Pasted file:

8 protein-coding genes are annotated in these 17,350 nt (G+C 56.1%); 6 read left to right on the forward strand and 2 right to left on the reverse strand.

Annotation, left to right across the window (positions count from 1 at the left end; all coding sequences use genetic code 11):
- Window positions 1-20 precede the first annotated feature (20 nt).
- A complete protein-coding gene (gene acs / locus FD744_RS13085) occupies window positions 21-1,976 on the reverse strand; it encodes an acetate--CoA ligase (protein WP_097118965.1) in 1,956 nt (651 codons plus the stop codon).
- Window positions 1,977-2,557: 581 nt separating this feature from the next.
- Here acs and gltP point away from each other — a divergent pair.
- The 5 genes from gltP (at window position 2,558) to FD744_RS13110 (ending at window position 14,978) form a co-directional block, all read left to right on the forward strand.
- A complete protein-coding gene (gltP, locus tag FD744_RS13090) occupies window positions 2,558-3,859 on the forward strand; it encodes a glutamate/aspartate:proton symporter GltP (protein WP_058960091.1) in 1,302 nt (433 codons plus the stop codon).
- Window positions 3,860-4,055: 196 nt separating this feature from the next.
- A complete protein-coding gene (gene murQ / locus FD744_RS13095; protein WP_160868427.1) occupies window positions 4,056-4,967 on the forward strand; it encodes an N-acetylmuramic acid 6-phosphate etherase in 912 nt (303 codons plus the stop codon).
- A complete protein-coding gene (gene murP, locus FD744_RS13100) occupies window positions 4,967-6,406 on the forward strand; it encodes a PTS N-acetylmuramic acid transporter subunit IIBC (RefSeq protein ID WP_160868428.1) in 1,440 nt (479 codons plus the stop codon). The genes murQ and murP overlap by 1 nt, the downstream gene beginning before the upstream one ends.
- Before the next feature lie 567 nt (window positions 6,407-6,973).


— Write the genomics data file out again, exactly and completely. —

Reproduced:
8 protein-coding genes are annotated in these 17,350 nt (G+C 56.1%); 6 read left to right on the forward strand and 2 right to left on the reverse strand.

Annotation, left to right across the window (positions count from 1 at the left end; all coding sequences use genetic code 11):
- Window positions 1-20 precede the first annotated feature (20 nt).
- A complete protein-coding gene (gene acs / locus FD744_RS13085) occupies window positions 21-1,976 on the reverse strand; it encodes an acetate--CoA ligase (protein WP_097118965.1) in 1,956 nt (651 codons plus the stop codon).
- Window positions 1,977-2,557: 581 nt separating this feature from the next.
- Here acs and gltP point away from each other — a divergent pair.
- The 5 genes from gltP (at window position 2,558) to FD744_RS13110 (ending at window position 14,978) form a co-directional block, all read left to right on the forward strand.
- A complete protein-coding gene (gltP, locus tag FD744_RS13090) occupies window positions 2,558-3,859 on the forward strand; it encodes a glutamate/aspartate:proton symporter GltP (protein WP_058960091.1) in 1,302 nt (433 codons plus the stop codon).
- Window positions 3,860-4,055: 196 nt separating this feature from the next.
- A complete protein-coding gene (gene murQ / locus FD744_RS13095; protein WP_160868427.1) occupies window positions 4,056-4,967 on the forward strand; it encodes an N-acetylmuramic acid 6-phosphate etherase in 912 nt (303 codons plus the stop codon).
- A complete protein-coding gene (gene murP, locus FD744_RS13100) occupies window positions 4,967-6,406 on the forward strand; it encodes a PTS N-acetylmuramic acid transporter subunit IIBC (RefSeq protein ID WP_160868428.1) in 1,440 nt (479 codons plus the stop codon). The genes murQ and murP overlap by 1 nt, the downstream gene beginning before the upstream one ends.
- Before the next feature lie 567 nt (window positions 6,407-6,973).